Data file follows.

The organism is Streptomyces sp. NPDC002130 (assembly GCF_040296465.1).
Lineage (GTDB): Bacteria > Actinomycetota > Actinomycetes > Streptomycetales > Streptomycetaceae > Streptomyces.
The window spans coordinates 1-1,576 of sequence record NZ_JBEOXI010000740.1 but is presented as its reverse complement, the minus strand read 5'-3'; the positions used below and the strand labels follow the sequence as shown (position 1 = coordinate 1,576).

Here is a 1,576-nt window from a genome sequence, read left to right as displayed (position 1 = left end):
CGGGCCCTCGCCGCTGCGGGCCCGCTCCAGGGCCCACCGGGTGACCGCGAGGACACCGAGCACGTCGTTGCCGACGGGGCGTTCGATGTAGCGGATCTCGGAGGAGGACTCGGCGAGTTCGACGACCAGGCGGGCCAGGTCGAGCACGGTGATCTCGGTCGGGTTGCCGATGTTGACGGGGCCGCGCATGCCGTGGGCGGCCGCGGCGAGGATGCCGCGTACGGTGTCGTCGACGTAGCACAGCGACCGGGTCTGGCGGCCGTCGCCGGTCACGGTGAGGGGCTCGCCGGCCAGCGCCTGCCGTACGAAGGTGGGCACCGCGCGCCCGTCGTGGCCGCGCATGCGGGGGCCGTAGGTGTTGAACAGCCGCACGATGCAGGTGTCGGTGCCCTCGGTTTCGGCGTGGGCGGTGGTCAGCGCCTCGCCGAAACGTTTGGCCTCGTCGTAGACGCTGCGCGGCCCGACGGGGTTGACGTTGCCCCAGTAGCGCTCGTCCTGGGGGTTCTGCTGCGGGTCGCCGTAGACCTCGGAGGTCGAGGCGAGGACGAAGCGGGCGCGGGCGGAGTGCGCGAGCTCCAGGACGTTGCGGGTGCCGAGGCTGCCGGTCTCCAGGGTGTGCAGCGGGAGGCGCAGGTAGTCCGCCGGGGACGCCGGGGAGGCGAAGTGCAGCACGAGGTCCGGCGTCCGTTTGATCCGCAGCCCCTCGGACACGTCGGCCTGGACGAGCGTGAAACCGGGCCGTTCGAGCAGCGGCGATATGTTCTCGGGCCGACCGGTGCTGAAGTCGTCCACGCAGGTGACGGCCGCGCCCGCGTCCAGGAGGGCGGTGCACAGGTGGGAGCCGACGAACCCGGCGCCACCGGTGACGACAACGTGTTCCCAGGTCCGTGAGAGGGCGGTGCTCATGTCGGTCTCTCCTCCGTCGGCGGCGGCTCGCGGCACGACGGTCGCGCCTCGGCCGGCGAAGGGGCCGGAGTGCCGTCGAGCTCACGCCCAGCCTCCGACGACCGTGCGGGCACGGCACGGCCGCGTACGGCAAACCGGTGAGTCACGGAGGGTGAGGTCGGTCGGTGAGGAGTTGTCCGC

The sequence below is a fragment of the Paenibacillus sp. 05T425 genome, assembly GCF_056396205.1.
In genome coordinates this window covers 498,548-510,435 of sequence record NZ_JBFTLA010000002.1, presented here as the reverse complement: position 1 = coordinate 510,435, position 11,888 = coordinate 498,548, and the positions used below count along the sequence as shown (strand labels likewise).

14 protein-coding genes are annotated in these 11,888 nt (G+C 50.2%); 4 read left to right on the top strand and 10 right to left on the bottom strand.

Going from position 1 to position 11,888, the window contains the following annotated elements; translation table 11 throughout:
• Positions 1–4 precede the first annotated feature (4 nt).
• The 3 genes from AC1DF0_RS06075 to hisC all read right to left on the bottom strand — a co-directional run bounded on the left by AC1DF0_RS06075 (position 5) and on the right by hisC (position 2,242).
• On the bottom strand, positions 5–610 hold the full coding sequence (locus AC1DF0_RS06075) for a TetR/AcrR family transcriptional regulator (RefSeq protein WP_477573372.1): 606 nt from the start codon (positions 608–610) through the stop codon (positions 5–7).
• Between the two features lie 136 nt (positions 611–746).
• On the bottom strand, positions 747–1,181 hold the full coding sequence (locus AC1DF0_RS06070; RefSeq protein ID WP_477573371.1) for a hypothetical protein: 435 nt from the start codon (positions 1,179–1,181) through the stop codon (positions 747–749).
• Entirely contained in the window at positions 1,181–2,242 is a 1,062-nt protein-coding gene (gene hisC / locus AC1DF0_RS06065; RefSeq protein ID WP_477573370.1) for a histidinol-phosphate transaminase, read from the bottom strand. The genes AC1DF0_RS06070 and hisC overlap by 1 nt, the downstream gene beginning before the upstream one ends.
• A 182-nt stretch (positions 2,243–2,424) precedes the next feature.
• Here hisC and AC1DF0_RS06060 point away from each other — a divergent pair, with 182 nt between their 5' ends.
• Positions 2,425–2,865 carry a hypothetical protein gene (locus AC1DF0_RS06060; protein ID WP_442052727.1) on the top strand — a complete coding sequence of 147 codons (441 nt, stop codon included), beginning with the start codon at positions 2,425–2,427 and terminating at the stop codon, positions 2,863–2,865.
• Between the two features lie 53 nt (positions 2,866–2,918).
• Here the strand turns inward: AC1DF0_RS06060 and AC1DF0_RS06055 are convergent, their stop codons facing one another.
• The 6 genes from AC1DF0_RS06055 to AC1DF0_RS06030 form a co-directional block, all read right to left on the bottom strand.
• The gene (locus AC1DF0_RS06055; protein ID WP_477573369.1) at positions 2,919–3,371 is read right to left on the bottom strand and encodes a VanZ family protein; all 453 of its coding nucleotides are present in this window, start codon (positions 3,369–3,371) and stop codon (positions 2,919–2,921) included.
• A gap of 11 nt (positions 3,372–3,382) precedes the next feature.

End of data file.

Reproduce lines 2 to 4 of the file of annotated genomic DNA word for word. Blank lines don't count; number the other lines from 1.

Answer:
Lineage (GTDB): Bacteria > Actinomycetota > Actinomycetes > Streptomycetales > Streptomycetaceae > Streptomyces.
The window spans coordinates 1-1,576 of sequence record NZ_JBEOXI010000740.1 but is presented as its reverse complement, the minus strand read 5'-3'; the positions used below and the strand labels follow the sequence as shown (position 1 = coordinate 1,576).

Here is a 1,576-nt window from a genome sequence, read left to right as displayed (position 1 = left end):